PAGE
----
Impact round-up: October 2020

Welcome to the latest edition of our monthly impact round-up. Each month at NCVO Charities Evaluation Services we summarise the latest news in impact and evaluation and share useful guides, resources and data collection tools.

Impact of volunteering on volunteer wellbeing

The What Works Centre for Wellbeing, in partnership with Spirit of 2012, have published a review, Volunteer Wellbeing: what works and who benefits?

The review considers the key factors involved in improving wellbeing through volunteering. It looked at over 17,000 published reports and included evidence from 158 studies from the UK and internationally.

It found that volunteering is linked to enhanced wellbeing, including improved life satisfaction, increased happiness and decreases in symptoms of depression. Social connections, self-efficacy and sense of purpose are key pathways to wellbeing through volunteering. Older people, people from lower socio-economic groups, people who are unemployed, people who have chronic ill health and people with lower levels of wellbeing gain more from volunteering than others. But the groups who benefit most may not be able to volunteer.

You could use the review to help you design and develop volunteering programmes with wellbeing in mind – the What Works Centre suggest particular things to think about. You could also look at the Theory of Change (pdf) developed from the evidence to help you understand how and why volunteering can lead to changes in wellbeing for volunteers.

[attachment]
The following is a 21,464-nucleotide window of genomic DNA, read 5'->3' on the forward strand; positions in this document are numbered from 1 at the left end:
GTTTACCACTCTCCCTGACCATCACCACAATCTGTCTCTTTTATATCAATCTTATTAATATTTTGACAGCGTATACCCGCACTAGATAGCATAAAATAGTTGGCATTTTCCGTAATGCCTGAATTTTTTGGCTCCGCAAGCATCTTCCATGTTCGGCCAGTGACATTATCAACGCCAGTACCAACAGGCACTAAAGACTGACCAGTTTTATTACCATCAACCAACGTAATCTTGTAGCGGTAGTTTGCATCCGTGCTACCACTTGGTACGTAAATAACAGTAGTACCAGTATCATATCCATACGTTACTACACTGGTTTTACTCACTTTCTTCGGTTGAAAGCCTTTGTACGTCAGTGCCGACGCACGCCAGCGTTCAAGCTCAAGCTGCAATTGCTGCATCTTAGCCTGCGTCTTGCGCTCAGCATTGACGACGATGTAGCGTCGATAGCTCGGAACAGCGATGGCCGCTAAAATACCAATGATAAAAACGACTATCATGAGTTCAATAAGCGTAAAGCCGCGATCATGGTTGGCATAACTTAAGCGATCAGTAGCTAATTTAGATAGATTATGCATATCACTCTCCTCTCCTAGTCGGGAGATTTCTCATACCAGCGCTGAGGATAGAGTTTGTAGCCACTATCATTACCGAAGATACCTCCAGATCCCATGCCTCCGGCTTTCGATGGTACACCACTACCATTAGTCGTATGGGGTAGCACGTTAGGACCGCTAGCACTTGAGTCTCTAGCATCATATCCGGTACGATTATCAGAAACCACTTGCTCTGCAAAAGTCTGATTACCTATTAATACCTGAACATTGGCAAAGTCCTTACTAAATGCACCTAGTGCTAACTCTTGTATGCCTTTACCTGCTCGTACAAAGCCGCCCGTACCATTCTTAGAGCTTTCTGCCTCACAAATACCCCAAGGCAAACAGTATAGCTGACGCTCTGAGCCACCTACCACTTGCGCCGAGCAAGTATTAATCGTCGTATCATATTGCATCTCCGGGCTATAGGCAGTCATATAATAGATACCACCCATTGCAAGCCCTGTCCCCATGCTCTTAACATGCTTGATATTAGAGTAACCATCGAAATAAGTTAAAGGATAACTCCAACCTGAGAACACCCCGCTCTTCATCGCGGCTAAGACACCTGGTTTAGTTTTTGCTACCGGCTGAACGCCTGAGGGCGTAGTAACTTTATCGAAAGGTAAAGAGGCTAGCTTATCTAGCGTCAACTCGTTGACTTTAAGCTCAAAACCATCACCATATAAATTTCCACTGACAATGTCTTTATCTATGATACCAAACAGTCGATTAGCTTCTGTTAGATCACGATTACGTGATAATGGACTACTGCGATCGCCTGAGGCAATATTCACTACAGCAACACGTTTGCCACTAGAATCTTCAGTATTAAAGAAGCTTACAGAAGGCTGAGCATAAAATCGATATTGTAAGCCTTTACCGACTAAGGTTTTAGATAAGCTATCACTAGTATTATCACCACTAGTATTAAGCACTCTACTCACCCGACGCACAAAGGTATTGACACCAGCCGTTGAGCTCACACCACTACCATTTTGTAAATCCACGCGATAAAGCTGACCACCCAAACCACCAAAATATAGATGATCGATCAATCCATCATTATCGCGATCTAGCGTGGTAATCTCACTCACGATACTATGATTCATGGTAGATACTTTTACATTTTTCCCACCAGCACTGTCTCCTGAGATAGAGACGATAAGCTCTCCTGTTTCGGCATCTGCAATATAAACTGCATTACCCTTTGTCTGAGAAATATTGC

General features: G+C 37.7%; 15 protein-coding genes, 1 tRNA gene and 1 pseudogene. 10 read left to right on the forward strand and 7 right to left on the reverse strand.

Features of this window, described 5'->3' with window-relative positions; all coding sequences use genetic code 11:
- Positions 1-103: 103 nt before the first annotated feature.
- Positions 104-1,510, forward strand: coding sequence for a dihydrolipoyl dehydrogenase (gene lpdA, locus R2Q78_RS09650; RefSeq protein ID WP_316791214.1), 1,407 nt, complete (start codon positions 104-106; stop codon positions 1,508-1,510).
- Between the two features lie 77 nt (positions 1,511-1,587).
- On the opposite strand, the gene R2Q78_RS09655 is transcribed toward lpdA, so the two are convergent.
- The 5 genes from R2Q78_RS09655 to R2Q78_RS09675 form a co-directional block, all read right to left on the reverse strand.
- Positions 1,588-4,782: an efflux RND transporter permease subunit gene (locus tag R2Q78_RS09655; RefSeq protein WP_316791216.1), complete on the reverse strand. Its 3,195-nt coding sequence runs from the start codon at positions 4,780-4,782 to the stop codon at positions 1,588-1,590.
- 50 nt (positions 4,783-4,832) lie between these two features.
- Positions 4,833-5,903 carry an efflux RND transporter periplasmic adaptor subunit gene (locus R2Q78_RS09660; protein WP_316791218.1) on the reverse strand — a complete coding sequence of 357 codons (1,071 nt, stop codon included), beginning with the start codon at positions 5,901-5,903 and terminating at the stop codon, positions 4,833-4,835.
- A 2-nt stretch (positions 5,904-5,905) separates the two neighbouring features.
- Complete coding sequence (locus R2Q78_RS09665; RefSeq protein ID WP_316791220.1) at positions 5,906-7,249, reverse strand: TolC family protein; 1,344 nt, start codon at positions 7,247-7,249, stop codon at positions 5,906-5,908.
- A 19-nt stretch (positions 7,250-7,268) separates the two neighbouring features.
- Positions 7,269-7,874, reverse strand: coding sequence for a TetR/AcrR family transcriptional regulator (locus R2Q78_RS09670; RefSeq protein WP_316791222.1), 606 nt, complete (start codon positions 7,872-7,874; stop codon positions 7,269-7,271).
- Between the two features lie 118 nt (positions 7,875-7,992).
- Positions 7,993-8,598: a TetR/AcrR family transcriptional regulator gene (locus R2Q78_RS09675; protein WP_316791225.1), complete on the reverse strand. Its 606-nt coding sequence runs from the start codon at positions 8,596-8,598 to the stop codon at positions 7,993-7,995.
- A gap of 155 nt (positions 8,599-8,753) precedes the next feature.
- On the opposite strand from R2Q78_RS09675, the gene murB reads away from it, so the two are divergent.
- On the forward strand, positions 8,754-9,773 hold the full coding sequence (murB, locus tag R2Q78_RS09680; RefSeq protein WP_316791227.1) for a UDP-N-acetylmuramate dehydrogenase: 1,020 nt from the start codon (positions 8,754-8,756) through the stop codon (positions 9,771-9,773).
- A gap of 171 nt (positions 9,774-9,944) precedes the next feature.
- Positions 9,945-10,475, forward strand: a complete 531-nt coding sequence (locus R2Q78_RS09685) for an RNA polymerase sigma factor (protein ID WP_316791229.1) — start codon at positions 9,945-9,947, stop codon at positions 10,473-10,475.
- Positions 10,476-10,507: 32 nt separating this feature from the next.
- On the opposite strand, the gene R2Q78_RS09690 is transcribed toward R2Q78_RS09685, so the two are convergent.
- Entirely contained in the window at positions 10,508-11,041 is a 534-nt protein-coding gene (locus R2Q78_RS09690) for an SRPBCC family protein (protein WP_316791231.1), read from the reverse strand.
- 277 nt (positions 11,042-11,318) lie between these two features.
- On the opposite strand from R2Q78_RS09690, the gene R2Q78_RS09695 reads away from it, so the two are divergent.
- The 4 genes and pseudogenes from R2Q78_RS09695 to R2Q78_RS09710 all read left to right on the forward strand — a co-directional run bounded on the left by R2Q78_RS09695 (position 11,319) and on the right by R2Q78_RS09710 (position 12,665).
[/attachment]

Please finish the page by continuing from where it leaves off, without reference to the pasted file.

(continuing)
Evaluating work focused on disability hate crime

A new evaluation handbook aims to support Deaf and Disabled People’s Organisations to measure their impact, with a specific focus on work to address issues around hate crime against disabled people.

The handbook includes guidance on how to prepare for evaluation and on how to select and use data collection tools. Examples of evaluation methods are also included.

Funded by Trust for London, the handbook has been put together by Merton Centre for Independent Living as the lead partner on the Pan London Hate Crime Project since 2018.

The project also drew on the experience of deafPLUS, Harrow Action on Disability, Stay Safe East, Real and Ruils, and was supported by us at NCVO Charities Evaluation Services.

Meaningful measurement – developing a culture of continual learning

Nesta and Collaborate have launched six learning products developed through their Upstream Collaborative (a group of practitioners from local authorities experimenting with different ways to address the complex challenges their communities face). Their Meaningful Measurement guide looks at how local authorities are refining measurement and evaluation practices to learn about complex problems and develop a culture of learning. Although aimed at local authorities, the guide has a series of interesting examples of approaches to data collection for learning.

Also in the news and on the blogs

Training and events

We have launched new accessible and affordable online courses, focusing on key topics including funding, governance, strategy and volunteering. We will ensure your learning needs are met through interactive, live sessions with knowledgeable trainers – with discounts for NCVO members (Not a member? Find out more).

Here’s what’s coming up:

We can also come to you! Our courses can be delivered virtually online, providing an affordable way to train groups of staff, trustees or volunteers. Contact us for more information.

 

 

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Harriet Pearce Willis Harriet is a senior consultant at NCVO Charities Evaluation Services – the team helps voluntary organisations, volunteering programmes and their funders with practical impact measurement and evaluation.

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